The second path: the Community Path is a way of seeking input in a relatively informal way from users, and will harvest a tremendous amount of useful input. In the digital context, this can be realized via blog commenting, offering easy feedback, review, and integrations to various third party and social media where conversations can easily happen. In this model it’s key that consumers should be able to connect with the library AND each other and to manage this libraries can use “content enablers” such as open questions posed in various media to kick off a conversation and solicit a relationship with patrons, using web tools and website features. In the Delaware Library Catalog, for instance, users can interact directly with the library home page using the Google Friend Connect gadget, can write reviews and respond to other reviews using the LibraryThing review module, and can get information or leave feedback via multiple channels- from regular email, to virtual chat with library staff, commenting on this blog, or talking to @askalibrarian on Twitter. We take all of this feedback seriously and use it to inform the future direction of digital library services in the First State.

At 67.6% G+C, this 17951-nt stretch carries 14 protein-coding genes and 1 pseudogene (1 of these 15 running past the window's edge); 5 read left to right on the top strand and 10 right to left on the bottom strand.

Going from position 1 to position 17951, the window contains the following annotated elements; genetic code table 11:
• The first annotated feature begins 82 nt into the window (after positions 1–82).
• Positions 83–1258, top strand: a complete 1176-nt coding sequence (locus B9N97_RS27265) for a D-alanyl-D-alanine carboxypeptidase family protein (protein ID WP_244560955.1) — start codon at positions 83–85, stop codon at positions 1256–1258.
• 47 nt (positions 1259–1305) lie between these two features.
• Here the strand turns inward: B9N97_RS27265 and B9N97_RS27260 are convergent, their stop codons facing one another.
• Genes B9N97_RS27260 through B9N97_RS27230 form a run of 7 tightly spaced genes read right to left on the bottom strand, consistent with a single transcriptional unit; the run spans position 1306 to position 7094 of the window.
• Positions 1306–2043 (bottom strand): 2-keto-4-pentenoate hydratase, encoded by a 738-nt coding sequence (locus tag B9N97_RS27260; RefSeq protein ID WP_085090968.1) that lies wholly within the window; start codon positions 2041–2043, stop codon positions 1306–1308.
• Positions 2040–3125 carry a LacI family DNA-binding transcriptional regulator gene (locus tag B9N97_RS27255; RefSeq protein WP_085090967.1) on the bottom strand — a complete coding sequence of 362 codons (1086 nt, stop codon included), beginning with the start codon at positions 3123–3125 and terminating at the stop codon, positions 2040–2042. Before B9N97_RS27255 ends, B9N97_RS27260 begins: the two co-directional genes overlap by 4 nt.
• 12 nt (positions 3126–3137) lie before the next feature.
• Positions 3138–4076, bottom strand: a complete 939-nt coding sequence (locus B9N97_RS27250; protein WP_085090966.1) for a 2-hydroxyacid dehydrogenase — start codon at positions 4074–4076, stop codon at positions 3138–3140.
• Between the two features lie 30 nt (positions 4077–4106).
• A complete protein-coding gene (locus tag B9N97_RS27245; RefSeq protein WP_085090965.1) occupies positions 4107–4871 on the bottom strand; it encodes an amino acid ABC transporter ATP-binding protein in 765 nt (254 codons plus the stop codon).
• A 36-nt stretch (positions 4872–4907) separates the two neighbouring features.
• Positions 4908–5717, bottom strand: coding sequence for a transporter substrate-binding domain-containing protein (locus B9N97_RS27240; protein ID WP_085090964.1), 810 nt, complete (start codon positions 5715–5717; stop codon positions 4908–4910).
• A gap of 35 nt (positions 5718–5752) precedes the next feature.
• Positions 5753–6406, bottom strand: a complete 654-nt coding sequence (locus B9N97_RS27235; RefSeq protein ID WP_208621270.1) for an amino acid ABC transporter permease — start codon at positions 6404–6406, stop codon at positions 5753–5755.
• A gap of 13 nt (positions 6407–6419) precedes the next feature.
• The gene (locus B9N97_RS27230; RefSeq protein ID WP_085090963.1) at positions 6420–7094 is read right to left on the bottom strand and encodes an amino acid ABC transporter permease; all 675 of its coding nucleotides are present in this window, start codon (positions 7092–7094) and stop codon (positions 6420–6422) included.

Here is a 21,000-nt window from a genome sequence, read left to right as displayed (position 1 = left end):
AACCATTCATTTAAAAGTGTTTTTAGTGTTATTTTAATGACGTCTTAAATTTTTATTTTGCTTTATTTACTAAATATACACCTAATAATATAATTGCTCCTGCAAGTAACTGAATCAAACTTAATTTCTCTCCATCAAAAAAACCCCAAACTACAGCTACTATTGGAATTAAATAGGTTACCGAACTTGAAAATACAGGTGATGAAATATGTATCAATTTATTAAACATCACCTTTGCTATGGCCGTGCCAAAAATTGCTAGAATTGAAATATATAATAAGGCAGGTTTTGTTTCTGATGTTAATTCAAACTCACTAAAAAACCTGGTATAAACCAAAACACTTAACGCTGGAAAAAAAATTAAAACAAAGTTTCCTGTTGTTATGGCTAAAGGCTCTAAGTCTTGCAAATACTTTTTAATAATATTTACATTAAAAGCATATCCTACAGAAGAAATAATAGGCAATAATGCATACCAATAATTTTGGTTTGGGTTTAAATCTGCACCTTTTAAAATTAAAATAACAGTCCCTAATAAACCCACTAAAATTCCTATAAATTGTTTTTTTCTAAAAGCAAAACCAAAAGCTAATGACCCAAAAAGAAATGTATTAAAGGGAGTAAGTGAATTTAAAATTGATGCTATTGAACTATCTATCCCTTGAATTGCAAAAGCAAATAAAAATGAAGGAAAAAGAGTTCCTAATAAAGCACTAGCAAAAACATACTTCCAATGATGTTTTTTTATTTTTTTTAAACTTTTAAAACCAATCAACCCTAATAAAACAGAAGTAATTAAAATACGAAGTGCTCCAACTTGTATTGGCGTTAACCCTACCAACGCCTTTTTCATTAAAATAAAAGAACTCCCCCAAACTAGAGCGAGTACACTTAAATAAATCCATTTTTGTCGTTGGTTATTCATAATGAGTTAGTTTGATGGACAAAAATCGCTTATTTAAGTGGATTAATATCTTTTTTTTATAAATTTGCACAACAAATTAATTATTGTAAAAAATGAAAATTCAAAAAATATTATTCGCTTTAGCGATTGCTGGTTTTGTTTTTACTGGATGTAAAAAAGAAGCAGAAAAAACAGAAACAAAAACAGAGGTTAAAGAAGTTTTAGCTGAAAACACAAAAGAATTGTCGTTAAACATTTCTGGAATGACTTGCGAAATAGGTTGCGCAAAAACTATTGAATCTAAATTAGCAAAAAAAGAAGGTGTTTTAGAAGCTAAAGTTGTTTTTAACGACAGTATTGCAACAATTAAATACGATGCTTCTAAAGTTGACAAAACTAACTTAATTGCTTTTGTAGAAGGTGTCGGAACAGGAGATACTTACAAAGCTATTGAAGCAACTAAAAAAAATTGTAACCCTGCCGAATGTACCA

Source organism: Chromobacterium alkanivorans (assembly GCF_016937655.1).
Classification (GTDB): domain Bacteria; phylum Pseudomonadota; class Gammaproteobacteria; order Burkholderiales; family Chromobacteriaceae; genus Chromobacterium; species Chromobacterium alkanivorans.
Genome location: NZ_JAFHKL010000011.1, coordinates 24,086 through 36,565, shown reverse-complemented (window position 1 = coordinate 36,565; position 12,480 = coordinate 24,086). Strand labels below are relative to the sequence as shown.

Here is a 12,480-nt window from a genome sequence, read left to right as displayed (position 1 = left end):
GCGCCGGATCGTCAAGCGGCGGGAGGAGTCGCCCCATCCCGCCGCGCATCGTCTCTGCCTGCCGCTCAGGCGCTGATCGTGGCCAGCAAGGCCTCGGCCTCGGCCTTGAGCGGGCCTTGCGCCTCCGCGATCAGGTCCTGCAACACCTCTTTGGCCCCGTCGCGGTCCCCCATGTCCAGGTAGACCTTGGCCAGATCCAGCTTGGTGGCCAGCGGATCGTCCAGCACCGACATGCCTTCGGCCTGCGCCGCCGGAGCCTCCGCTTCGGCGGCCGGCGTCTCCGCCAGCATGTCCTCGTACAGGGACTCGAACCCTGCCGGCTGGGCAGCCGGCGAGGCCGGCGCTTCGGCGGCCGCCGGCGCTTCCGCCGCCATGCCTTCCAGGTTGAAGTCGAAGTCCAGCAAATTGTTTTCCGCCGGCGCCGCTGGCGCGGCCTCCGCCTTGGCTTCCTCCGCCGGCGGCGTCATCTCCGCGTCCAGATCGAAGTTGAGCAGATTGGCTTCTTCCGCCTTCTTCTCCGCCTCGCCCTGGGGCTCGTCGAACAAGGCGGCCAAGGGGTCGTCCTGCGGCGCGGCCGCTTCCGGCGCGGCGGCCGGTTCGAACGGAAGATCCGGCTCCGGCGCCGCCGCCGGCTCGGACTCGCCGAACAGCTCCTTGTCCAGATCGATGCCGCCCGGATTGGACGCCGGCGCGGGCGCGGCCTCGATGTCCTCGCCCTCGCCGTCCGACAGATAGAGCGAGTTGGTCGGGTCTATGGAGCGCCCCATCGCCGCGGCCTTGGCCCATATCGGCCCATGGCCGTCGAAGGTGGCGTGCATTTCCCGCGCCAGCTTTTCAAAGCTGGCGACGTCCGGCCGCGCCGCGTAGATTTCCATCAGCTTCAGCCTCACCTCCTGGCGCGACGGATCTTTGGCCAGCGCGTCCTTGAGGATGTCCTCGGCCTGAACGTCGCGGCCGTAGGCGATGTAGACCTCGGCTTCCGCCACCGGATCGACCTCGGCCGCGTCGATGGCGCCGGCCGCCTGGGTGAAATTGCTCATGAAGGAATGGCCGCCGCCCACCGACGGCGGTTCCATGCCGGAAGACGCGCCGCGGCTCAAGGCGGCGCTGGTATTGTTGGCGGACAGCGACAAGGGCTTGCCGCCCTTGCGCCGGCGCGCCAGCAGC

As King said in his presentation, tools lead to participation- because without participation there is not a community. Libraries should offer services to enable users to participate and encourage them to do so- and follow up on the input that they do have. Users and consumers also want to feel like they are an active part in developing the institutional story. Topeka library uses twitter among other services to extend its reach into the community- telling stories about what is going on at the library as well as answering questions about library services and also questions in general where library input is appropriate.
At Topeka, there is a current redesign plan that involves a LOT of planning and focus groups. King described how a lot of his time recently is spent meeting with different groups within the library organization to ask what their desired features would be, with the promise to have similar series of meetings with consumers later in the process- with a focus on ease-of-use. Topeka wants their website to be “as easy to use as a light switch”- a service that requires almost no insight or knowledge to use, but immediately gives the desired result. Libraries for the most part can do a variety of simple customizations to help with the user experience, and can look for ways to “improve the ordinary”. For websites, it’s important to figure out what the “ordinary” is and what the customer touchpoints are, and look at them with fresh eyes- since most of us inside the library structure know how to work the systems and platforms and how to work around the limitations. Because we’ve incorporated them into our daily routines we no longer see how frustrating some of these features are to use! Library users are having digital experiences with Amazon, Yahoo, Facebook and other services that are far more friendly than a typical catalog search.